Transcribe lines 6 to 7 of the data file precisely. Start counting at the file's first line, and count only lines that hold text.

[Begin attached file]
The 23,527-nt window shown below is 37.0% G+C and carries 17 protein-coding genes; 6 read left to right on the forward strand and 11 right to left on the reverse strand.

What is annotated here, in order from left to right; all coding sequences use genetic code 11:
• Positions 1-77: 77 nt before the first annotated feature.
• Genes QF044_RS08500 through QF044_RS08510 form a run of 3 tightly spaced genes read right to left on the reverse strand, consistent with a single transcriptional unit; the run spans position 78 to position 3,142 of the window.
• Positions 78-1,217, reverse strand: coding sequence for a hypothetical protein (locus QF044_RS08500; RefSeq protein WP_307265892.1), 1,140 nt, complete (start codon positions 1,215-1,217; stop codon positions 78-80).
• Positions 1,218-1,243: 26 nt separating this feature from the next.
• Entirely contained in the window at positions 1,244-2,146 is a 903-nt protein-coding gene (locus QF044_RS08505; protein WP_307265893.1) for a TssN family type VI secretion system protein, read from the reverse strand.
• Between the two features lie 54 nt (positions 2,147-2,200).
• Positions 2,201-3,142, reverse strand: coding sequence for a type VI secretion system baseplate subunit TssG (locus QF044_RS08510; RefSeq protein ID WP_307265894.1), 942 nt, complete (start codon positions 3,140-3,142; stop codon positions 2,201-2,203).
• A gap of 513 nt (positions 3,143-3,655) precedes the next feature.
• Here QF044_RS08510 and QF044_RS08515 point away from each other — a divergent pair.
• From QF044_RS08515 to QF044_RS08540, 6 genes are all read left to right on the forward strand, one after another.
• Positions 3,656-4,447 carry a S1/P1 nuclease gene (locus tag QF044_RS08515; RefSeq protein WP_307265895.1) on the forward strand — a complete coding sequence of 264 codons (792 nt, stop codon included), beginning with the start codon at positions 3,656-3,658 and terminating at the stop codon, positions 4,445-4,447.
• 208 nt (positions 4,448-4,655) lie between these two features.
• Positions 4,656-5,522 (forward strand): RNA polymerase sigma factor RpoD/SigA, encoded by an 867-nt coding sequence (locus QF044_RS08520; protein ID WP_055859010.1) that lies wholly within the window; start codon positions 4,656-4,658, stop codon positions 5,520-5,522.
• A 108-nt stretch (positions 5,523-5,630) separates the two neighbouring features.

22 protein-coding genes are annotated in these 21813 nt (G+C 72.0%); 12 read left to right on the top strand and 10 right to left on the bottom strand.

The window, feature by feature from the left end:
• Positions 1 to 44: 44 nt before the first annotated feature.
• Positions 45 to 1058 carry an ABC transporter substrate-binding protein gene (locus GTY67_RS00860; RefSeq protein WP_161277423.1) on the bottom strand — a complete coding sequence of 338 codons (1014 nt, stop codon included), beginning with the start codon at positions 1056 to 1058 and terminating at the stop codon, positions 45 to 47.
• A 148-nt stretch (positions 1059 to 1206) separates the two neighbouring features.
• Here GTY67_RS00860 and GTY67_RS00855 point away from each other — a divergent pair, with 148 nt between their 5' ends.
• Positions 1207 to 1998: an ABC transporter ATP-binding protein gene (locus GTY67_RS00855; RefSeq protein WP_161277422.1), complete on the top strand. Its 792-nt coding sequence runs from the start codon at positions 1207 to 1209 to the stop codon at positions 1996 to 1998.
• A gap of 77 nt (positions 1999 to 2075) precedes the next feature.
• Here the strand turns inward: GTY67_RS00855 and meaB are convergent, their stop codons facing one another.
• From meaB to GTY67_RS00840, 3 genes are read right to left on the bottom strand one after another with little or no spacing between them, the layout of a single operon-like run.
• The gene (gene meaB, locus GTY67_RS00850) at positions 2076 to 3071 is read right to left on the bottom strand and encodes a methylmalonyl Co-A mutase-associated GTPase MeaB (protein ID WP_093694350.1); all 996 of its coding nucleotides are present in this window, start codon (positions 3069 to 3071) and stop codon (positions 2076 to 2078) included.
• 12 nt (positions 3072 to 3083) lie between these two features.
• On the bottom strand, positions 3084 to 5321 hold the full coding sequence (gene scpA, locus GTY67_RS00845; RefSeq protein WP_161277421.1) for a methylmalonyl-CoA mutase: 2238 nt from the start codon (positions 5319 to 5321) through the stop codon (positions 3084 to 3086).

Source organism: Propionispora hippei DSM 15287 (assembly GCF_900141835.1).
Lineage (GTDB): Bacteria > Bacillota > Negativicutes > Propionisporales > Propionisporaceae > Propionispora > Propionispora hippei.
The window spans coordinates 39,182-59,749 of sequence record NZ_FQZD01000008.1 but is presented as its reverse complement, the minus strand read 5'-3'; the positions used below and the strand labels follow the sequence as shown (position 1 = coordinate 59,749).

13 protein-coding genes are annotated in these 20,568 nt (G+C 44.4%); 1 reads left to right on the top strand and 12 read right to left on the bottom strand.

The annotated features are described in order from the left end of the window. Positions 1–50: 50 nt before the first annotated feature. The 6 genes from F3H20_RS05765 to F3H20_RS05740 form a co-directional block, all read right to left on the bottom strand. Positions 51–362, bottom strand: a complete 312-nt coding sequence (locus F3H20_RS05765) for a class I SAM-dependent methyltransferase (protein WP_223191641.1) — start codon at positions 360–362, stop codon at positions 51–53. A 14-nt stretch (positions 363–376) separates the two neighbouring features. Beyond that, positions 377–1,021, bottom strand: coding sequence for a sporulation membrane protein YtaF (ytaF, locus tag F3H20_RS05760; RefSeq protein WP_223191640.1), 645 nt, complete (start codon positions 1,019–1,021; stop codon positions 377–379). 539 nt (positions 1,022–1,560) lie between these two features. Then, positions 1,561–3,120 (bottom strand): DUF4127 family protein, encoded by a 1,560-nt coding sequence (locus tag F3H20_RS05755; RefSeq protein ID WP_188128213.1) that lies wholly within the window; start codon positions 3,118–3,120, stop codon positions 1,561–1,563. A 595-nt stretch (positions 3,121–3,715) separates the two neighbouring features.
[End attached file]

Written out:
• Positions 1,218-1,243: 26 nt separating this feature from the next.
• Entirely contained in the window at positions 1,244-2,146 is a 903-nt protein-coding gene (locus QF044_RS08505; protein WP_307265893.1) for a TssN family type VI secretion system protein, read from the reverse strand.